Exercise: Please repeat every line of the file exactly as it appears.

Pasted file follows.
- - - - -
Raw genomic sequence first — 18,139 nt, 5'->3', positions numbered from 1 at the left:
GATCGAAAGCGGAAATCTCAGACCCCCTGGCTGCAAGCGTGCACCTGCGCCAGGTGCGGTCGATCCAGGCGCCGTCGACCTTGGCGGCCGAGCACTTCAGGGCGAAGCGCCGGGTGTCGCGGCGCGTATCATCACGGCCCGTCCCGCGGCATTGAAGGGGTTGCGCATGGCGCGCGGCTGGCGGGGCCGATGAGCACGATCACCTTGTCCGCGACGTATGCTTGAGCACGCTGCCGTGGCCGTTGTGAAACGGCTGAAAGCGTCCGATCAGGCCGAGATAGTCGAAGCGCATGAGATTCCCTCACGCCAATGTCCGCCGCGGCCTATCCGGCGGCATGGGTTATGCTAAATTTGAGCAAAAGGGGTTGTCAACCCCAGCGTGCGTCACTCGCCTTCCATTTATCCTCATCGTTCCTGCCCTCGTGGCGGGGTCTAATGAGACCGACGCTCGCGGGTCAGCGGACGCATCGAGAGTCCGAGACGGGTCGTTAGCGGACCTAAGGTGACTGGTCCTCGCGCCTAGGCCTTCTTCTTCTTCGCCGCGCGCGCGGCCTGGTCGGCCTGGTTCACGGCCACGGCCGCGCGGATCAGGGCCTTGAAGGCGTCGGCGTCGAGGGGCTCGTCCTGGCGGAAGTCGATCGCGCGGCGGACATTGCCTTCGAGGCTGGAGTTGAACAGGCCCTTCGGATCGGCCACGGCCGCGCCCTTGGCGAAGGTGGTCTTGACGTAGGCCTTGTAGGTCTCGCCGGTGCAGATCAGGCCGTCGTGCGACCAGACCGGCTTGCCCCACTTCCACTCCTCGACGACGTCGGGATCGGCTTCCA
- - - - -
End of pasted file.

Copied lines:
Raw genomic sequence first — 18,139 nt, 5'->3', positions numbered from 1 at the left:
GATCGAAAGCGGAAATCTCAGACCCCCTGGCTGCAAGCGTGCACCTGCGCCAGGTGCGGTCGATCCAGGCGCCGTCGACCTTGGCGGCCGAGCACTTCAGGGCGAAGCGCCGGGTGTCGCGGCGCGTATCATCACGGCCCGTCCCGCGGCATTGAAGGGGTTGCGCATGGCGCGCGGCTGGCGGGGCCGATGAGCACGATCACCTTGTCCGCGACGTATGCTTGAGCACGCTGCCGTGGCCGTTGTGAAACGGCTGAAAGCGTCCGATCAGGCCGAGATAGTCGAAGCGCATGAGATTCCCTCACGCCAATGTCCGCCGCGGCCTATCCGGCGGCATGGGTTATGCTAAATTTGAGCAAAAGGGGTTGTCAACCCCAGCGTGCGTCACTCGCCTTCCATTTATCCTCATCGTTCCTGCCCTCGTGGCGGGGTCTAATGAGACCGACGCTCGCGGGTCAGCGGACGCATCGAGAGTCCGAGACGGGTCGTTAGCGGACCTAAGGTGACTGGTCCTCGCGCCTAGGCCTTCTTCTTCTTCGCCGCGCGCGCGGCCTGGTCGGCCTGGTTCACGGCCACGGCCGCGCGGATCAGGGCCTTGAAGGCGTCGGCGTCGAGGGGCTCGTCCTGGCGGAAGTCGATCGCGCGGCGGACATTGCCTTCGAGGCTGGAGTTGAACAGGCCCTTCGGATCGGCCACGGCCGCGCCCTTGGCGAAGGTGGTCTTGACGTAGGCCTTGTAGGTCTCGCCGGTGCAGATCAGGCCGTCGTGCGACCAGACCGGCTTGCCCCACTTCCACTCCTCGACGACGTCGGGATCGGCTTCCA